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This is a question IT Support

Our IT support guy has been in the job since 1979, and never misses an opportunity to pick up a mouse and say "Hello computer" into it, Star Trek-style. Tell us your tales from the IT support cupboard, either from within or without.

(, Thu 24 Sep 2009, 11:45)
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Arrogant user or what?
A colleague was working on a project involving those tablet PC's and a mobile broadband connection to the office.

Our team was delivering the lot, building the tablet machines and even the backend servers. We knew what we were doing and we were pretty much spot on when we offered technical guidance to the rest of the project team.

Muppet rings up and aggressively asks colleague for detailed techincal help and was particularly arrogant and rude.

We actually recorded the outburst in a little book of random quotes:

Techie: ' so you will need to configure your tablet PC to use the URL of the web dispatcher since you are now connecting via the internet instead of the local ethernet blah blah blah...'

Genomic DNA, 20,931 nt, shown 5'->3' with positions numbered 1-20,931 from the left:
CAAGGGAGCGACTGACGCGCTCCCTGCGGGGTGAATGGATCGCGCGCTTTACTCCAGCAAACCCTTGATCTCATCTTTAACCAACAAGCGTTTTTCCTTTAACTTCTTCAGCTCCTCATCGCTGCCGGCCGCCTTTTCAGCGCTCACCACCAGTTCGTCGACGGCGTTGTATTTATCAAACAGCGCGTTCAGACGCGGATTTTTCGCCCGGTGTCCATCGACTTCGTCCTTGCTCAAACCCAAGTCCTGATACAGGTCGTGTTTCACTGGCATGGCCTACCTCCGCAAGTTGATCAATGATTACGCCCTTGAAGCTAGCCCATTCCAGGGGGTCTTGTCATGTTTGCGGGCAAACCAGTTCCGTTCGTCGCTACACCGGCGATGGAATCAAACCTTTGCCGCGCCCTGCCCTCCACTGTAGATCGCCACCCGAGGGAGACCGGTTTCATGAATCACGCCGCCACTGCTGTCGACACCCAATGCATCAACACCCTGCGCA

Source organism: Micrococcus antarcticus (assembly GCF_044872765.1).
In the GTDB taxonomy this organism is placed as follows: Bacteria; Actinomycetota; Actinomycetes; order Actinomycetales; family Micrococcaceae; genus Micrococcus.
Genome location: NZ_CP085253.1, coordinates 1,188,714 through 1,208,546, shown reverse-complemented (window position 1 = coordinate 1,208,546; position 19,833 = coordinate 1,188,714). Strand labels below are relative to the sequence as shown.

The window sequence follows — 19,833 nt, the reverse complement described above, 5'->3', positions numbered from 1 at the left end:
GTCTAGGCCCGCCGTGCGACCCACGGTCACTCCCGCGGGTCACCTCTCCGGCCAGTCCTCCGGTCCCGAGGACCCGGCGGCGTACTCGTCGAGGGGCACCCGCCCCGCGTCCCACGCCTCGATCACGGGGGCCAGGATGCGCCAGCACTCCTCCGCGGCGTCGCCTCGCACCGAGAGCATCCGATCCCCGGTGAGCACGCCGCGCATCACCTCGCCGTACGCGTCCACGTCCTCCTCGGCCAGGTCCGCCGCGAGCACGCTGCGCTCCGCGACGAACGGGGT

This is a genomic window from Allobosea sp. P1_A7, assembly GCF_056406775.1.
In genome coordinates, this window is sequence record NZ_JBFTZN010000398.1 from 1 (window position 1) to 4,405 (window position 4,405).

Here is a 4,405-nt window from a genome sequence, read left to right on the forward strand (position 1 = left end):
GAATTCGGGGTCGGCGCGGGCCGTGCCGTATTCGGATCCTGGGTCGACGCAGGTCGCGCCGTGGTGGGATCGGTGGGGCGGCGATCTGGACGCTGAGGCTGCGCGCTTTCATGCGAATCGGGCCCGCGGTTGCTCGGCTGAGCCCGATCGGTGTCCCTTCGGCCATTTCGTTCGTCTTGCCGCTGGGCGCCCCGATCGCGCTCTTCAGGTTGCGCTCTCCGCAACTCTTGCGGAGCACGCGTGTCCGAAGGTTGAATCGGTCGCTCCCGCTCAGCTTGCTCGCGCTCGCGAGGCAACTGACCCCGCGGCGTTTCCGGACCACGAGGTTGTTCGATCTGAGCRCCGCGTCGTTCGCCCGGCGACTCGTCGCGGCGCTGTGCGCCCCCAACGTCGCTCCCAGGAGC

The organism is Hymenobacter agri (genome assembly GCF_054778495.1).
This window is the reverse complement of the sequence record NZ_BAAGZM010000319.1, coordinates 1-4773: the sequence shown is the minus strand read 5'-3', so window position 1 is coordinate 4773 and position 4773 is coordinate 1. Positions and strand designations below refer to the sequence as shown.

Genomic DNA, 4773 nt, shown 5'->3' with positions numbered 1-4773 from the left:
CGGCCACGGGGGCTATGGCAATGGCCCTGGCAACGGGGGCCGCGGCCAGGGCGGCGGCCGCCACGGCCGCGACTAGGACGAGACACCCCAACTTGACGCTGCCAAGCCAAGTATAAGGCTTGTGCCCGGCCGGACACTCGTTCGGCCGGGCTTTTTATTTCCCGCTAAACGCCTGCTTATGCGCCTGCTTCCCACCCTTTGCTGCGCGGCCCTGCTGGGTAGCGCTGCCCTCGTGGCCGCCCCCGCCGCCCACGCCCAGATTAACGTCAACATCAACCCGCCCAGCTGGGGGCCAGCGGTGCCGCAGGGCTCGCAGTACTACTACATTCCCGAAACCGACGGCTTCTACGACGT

Muppet (Rudely interrupts): 'I have a degree in Biochemistry, you don't need to tell me about IT'

I mean seriously, WTF? If he knew the answer how come he couldn't get it working the twunt?
(, Mon 28 Sep 2009, 21:02, 2 replies)
That is what we call
A douche of the highest order. You shall not suffer such a one to live. Having dealt with many of them, the quickest way to deal with the creature is dear Simon's stack-brain theorem of management memory allocation. In brief: the manager plagued by stack-brain is vulnerable to a buffer overflow when more buzzwords are pushed onto the stack in too short a time for proper processing to occur. Try it out some time: the next time a user attempts to impress you by using a term that they feel indicates their membership among the Washed, ask them in rapid succession about topics related, as tangentially as possible, to the original term. Unless you are dealing with an actual IT person, the desired response will be something along the lines of "I... wha... huh..." signifying that you have hit your mark and must now roll for damage. This is done by, as casually as possible, stating that you are getting off topic as the topic broached by the user has fuckall to do with their actual problem.
(, Tue 29 Sep 2009, 2:59, closed)
"and must now roll for damage"
Did anyone else hear "White Dwarf" magazine getting a mention in Peep Show last week. Geektastic.
(, Tue 29 Sep 2009, 10:02, closed)

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